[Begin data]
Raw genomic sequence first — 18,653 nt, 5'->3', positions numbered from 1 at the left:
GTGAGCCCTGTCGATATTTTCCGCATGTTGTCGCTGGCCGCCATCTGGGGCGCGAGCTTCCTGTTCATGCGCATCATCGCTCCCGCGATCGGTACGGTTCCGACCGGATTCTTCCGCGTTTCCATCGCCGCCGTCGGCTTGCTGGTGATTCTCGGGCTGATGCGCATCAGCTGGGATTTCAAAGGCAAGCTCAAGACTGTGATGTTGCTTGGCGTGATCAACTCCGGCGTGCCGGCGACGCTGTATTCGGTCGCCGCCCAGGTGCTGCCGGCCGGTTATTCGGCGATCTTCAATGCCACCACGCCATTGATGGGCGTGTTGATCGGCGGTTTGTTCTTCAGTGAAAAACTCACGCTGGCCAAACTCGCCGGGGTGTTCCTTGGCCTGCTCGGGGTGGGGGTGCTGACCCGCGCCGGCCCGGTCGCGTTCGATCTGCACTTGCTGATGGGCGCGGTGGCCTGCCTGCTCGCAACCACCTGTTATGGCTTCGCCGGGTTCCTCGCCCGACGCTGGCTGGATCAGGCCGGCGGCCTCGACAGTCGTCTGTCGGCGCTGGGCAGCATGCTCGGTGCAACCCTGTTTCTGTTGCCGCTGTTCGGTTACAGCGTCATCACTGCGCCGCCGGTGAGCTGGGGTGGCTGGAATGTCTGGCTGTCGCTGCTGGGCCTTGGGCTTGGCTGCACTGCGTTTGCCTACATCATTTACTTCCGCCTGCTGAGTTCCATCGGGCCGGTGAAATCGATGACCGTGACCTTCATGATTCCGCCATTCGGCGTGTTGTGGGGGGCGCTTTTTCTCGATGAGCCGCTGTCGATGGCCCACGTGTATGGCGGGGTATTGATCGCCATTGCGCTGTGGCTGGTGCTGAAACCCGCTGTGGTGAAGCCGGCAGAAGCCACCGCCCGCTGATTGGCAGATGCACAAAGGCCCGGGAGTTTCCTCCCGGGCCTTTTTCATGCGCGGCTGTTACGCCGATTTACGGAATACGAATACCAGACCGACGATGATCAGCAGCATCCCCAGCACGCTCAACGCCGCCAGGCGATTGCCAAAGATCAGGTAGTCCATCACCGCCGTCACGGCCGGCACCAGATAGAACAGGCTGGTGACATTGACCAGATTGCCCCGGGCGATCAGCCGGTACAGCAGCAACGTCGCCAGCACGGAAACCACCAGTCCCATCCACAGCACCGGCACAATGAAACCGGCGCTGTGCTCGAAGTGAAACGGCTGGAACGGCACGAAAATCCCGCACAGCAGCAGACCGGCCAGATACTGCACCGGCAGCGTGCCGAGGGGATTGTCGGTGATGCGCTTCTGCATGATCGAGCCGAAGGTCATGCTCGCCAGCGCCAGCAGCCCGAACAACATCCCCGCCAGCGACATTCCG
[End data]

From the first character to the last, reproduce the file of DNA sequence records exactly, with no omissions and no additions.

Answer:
Raw genomic sequence first — 18,653 nt, 5'->3', positions numbered from 1 at the left:
GTGAGCCCTGTCGATATTTTCCGCATGTTGTCGCTGGCCGCCATCTGGGGCGCGAGCTTCCTGTTCATGCGCATCATCGCTCCCGCGATCGGTACGGTTCCGACCGGATTCTTCCGCGTTTCCATCGCCGCCGTCGGCTTGCTGGTGATTCTCGGGCTGATGCGCATCAGCTGGGATTTCAAAGGCAAGCTCAAGACTGTGATGTTGCTTGGCGTGATCAACTCCGGCGTGCCGGCGACGCTGTATTCGGTCGCCGCCCAGGTGCTGCCGGCCGGTTATTCGGCGATCTTCAATGCCACCACGCCATTGATGGGCGTGTTGATCGGCGGTTTGTTCTTCAGTGAAAAACTCACGCTGGCCAAACTCGCCGGGGTGTTCCTTGGCCTGCTCGGGGTGGGGGTGCTGACCCGCGCCGGCCCGGTCGCGTTCGATCTGCACTTGCTGATGGGCGCGGTGGCCTGCCTGCTCGCAACCACCTGTTATGGCTTCGCCGGGTTCCTCGCCCGACGCTGGCTGGATCAGGCCGGCGGCCTCGACAGTCGTCTGTCGGCGCTGGGCAGCATGCTCGGTGCAACCCTGTTTCTGTTGCCGCTGTTCGGTTACAGCGTCATCACTGCGCCGCCGGTGAGCTGGGGTGGCTGGAATGTCTGGCTGTCGCTGCTGGGCCTTGGGCTTGGCTGCACTGCGTTTGCCTACATCATTTACTTCCGCCTGCTGAGTTCCATCGGGCCGGTGAAATCGATGACCGTGACCTTCATGATTCCGCCATTCGGCGTGTTGTGGGGGGCGCTTTTTCTCGATGAGCCGCTGTCGATGGCCCACGTGTATGGCGGGGTATTGATCGCCATTGCGCTGTGGCTGGTGCTGAAACCCGCTGTGGTGAAGCCGGCAGAAGCCACCGCCCGCTGATTGGCAGATGCACAAAGGCCCGGGAGTTTCCTCCCGGGCCTTTTTCATGCGCGGCTGTTACGCCGATTTACGGAATACGAATACCAGACCGACGATGATCAGCAGCATCCCCAGCACGCTCAACGCCGCCAGGCGATTGCCAAAGATCAGGTAGTCCATCACCGCCGTCACGGCCGGCACCAGATAGAACAGGCTGGTGACATTGACCAGATTGCCCCGGGCGATCAGCCGGTACAGCAGCAACGTCGCCAGCACGGAAACCACCAGTCCCATCCACAGCACCGGCACAATGAAACCGGCGCTGTGCTCGAAGTGAAACGGCTGGAACGGCACGAAAATCCCGCACAGCAGCAGACCGGCCAGATACTGCACCGGCAGCGTGCCGAGGGGATTGTCGGTGATGCGCTTCTGCATGATCGAGCCGAAGGTCATGCTCGCCAGCGCCAGCAGCCCGAACAACATCCCCGCCAGCGACATTCCG